The way to do this is to not react negatively or excitedly to the situation ourselves and to not add energy to the dog. At any given time our dogs have a certain energy level that can be described in two ways: by the amount of energy (high to low energy), and the quality of the energy (confident, fearful, excited, etc.). When a dog is in a fearful/ medium energy state, anything you do to add energy will make the dog more fearful and vice versa; anything you do to subtract energy will make the dog less fearful. Most training methods address this problem in the opposite way, they try to influence the quality of the energy rather then the quantity, by giving treats or praise to try to flip the quality to confident rather than fearful. This can work for some dogs and I’ve used it myself, but it’s not the natural way that dogs learn and will never fully fix the problem. Have you ever seen a dog give praise to a fearful dog? I haven’t. With this in mind, what can we do to not add energy to a fearful situation for our dogs and not block their natural learning process? First, don’t make eye contact with the dog. A fearful dog will likely be looking at the fear inducing stimuli and then back at it’s human, back and forth, back and forth. Making eye contact with the dog is like saying “I don’t know what to do about this situation, what do you think?” to the dog and does not allow the dog to trust us to deal with the situation. Second, absolutely don’t speak to the dog. Again, this just raises the energy level. Third, deal with the situation so that the dog doesn’t feel like it has to. If it’s someone at the door, address them calmly and confidently. If the dog is nervous about the garbage truck, glance at it for a second and then move on to show the dog that there is nothing to worry about (again, without making eye contact).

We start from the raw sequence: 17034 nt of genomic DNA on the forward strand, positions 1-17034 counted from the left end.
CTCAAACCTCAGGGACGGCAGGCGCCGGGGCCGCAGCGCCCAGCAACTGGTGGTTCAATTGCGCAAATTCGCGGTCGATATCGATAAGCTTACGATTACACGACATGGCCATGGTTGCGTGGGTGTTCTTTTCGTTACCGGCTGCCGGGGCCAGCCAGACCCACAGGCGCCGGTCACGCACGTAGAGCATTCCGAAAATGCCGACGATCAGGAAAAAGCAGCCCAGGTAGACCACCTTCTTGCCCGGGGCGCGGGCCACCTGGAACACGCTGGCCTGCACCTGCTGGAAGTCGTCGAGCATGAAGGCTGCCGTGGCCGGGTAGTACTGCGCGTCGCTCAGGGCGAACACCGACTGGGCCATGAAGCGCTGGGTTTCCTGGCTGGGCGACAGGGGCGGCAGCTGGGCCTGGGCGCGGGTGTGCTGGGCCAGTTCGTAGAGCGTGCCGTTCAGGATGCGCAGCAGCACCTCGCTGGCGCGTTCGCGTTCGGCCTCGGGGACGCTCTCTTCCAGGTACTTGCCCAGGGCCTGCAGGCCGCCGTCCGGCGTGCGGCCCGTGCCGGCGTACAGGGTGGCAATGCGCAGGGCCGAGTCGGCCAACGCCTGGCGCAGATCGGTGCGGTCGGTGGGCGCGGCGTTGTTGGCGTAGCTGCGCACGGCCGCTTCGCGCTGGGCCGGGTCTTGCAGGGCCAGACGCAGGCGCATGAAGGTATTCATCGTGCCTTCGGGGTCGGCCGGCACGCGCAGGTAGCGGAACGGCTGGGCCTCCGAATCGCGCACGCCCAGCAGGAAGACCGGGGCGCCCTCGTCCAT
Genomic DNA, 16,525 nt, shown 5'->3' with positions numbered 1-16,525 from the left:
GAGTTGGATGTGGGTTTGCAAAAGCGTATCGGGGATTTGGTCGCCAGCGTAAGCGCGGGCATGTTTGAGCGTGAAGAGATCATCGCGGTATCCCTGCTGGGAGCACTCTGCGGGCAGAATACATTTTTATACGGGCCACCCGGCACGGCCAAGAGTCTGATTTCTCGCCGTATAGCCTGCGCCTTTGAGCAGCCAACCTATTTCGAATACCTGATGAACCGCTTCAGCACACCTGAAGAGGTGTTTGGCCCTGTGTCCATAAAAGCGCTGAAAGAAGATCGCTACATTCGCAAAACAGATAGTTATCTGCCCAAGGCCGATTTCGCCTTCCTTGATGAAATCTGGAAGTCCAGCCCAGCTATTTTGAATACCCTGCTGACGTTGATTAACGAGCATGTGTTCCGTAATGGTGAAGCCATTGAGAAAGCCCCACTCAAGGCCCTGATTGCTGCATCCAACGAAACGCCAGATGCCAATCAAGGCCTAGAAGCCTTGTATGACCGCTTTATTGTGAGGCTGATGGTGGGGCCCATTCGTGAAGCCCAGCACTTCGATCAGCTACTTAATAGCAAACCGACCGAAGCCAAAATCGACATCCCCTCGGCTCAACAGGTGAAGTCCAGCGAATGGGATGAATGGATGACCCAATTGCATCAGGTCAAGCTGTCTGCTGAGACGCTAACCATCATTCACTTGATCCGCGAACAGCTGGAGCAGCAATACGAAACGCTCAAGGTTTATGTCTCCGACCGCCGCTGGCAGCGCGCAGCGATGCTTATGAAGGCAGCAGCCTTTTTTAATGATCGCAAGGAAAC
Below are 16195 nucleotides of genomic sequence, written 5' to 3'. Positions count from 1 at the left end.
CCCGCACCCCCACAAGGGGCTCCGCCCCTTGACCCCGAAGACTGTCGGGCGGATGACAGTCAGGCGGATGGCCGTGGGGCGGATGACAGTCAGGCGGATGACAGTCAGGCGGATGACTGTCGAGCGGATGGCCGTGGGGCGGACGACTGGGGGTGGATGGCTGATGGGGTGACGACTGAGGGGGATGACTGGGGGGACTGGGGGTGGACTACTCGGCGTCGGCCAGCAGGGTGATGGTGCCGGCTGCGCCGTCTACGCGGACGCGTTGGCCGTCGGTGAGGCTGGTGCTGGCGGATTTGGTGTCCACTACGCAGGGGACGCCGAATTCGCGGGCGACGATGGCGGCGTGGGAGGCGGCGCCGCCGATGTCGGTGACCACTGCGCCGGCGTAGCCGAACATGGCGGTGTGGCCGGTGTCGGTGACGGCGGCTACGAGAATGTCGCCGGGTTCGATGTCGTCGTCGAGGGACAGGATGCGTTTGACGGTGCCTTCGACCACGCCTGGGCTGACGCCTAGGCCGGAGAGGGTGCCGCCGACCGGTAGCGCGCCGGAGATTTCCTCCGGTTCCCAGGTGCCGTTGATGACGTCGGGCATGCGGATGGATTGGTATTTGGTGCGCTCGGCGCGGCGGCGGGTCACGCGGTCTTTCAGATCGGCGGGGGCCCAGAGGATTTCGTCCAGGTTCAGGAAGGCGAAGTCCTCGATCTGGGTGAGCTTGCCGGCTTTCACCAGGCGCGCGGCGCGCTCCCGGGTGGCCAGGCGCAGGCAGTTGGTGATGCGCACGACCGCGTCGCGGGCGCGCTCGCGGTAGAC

These are all descriptions of things that I’ve observed dogs doing themselves. A dominant dog never checks in with a “back of the pack” dog before dealing with a situation, it just takes control with zero hesitation. In order to be the best dog trainers that we can be, we need to be training them in their natural language and doing our own versions of what they do; in this case, dealing with fear inducing situations calmly and confidently or ignoring them, so that a fearful dog doesn’t feel the need to react to the situation.
To re-cap, these are the three keys to desensitizing a dog to a fear inducing situation;
1. We’re not correcting the behavior that is born out of fear (barking, etc.), we’re helping the dog to get over the fear itself. If the dog is no longer fearful, or if the fear is reduced, the unwanted behavior will stop or subside.
2. Don’t add energy. Negative energy (corrections) , or positive energy (praise) are both bad in this situation. Our goal is to allow the dog’s energy level to come down on it’s own as it learns that there is nothing to be fearful of.
3. Demonstrate. Let your dog see you either confidently dealing with the situation or confidently not being bothered by it. This will show your dog that either you can handle the situation and don’t need any help or that there is nothing to be worried about.
Desensitizing a dog to a fear inducing situation takes time, patience and consistency. If we do the right things, we can see enormous progress over long periods of time. My own dog went from being frightened by all but a handful of people to being able to warm up to anyone in a matter of minutes, over a period of a few years. The most exciting part is that she continues to get more and more confident and I will surely look back a few years from now and see huge progress from today.
Best of luck on your own dog training journey and please feel free to get in touch (by clicking on the “get in touch” button on the top right), with any questions or comments! Thanks for reading!